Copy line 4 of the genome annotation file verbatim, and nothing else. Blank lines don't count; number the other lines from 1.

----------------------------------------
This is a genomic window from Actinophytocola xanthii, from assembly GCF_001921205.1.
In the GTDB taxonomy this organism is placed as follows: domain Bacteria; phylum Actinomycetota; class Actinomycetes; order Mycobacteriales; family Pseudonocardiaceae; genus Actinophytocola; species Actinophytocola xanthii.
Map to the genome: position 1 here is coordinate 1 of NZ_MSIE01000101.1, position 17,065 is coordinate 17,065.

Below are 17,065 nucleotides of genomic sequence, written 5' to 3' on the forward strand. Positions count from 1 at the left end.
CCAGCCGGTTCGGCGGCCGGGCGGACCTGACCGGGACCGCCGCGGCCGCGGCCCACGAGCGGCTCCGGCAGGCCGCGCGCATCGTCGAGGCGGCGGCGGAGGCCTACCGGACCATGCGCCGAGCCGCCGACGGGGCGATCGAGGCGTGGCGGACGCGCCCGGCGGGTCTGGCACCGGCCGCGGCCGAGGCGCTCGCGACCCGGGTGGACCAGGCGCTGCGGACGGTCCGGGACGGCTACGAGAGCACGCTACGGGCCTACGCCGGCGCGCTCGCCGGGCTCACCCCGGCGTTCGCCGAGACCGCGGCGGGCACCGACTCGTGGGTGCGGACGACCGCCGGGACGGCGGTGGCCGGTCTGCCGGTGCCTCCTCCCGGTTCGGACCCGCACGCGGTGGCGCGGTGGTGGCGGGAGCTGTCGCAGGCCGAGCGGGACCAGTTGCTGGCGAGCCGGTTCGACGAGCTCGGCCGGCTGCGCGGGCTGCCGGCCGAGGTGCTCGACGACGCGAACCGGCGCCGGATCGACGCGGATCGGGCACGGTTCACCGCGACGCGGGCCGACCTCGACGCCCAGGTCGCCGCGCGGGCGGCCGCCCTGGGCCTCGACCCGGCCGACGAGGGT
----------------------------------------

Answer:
Below are 17,065 nucleotides of genomic sequence, written 5' to 3' on the forward strand. Positions count from 1 at the left end.